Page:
Braeburn House is a building that's seen a lot of New Zealand according to its owners.
"I think half of Whanganui's been through it, knows the building or knows somebody that's lived here. And, of course, half the country stayed here and know all about it," said Brad L'Huillier.
There is much speculation as to how much Braeburn House will sell for and who will buy it. The riverside manse sits proudly overlooking Whanganui and the river, with nothing else in the wider area to compare it to. The building, originally built as a private hotel, is unique in its size and situation.
Twins Brad and Mel L'Huillier bought it in 1987 when they were in their late 20s.
"It was fully tenanted," said Brad. "But it was like most of the town in those days - nobody really appreciated the heritage buildings. And you had to have an eye on what you wanted to do with it. For us it was to restore it back to what it was originally - the open verandahs and have a community of people who just wanted to be here and loved it."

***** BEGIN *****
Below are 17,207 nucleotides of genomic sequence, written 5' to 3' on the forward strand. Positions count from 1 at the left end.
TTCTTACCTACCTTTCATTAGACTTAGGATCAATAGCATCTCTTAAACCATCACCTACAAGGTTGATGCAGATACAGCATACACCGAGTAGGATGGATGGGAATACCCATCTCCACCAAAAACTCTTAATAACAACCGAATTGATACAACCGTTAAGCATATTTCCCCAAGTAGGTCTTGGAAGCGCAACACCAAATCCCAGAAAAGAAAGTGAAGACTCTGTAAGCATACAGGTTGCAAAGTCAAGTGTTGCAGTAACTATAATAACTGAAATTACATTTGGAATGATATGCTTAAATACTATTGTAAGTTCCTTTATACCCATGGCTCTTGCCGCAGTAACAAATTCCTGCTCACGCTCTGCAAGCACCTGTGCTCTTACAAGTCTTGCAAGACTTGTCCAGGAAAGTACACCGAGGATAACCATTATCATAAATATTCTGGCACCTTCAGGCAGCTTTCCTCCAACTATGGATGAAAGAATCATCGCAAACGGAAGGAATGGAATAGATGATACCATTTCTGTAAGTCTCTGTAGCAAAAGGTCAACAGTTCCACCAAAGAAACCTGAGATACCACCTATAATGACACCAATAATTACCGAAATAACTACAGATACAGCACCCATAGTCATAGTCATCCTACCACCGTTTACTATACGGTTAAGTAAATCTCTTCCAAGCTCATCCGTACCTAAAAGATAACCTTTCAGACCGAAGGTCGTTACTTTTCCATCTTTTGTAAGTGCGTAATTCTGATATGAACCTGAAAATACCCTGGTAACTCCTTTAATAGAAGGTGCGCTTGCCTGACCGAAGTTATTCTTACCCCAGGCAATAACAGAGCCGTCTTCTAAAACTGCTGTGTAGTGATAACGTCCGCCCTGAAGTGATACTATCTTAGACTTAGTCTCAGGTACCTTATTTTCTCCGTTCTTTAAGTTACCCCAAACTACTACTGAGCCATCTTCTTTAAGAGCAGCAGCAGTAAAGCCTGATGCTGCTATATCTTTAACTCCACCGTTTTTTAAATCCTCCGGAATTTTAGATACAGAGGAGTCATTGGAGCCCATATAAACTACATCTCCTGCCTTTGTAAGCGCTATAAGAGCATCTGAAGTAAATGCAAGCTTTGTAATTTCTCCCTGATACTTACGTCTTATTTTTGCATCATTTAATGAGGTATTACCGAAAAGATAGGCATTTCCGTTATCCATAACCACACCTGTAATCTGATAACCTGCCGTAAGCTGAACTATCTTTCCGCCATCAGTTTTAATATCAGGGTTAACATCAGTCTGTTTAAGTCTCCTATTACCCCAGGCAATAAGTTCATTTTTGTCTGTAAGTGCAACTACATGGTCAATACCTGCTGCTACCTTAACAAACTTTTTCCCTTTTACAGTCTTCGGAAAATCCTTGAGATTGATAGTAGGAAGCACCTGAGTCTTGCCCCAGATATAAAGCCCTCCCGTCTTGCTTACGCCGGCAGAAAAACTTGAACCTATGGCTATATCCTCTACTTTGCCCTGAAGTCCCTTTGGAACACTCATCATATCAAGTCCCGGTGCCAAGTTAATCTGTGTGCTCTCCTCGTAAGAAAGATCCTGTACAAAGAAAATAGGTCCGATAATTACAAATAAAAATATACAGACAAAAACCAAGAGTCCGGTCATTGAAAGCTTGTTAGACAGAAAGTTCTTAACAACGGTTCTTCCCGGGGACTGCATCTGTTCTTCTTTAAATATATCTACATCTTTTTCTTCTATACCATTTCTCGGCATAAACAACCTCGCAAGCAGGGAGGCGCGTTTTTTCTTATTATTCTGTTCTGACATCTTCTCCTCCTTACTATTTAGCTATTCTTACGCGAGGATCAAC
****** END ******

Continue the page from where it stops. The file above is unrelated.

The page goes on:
The pair spent the first five years restoring it back to its original glory after various modifications. Some of the grand building's windows had been boarded up and balconies enclosed.
"It got taken over during the war years as a tactical school for officers, and that is when they closed in these wooden verandahs to make more bedrooms," Brad said.
"I'm not sure how long they were in here but after that I think it became a bed-and-breakfast. A lady called Ester ran it for quite a few years and then it wasn't until the 60s when John Johnston, a retired school inspector, bought it as a retirement hobby and turned it into units."
Brad would like to know more about the building's early history but thinks it's unlikely as it was commissioned more than a century ago by an unusual bunch of entrepreneurs.
"A syndicate of journalists from the Chronicle office apparently," said Brad. "Someone must've had a bright idea and they must've obviously needed a private hotel in Whanganui. And this would've been the newest one because when you look at the photos you can see the tall ships tied up outside on the river here.
"And it was a booming town. That was the only way to get to the central North Island, you had to go up the Whanganui River."
With the major work done, the twins are putting the finishing touches on the building. Unlike some older buildings, it meets modern standards for earthquake and fire.
"It was built as a fireproof building, which is an amazing thing," he said. "In those days, because a lot of the old wooden hotels, they had a problem with a lot of people smoking and fire was a major hazard. It's all little compartments and the ceilings are fireproof."
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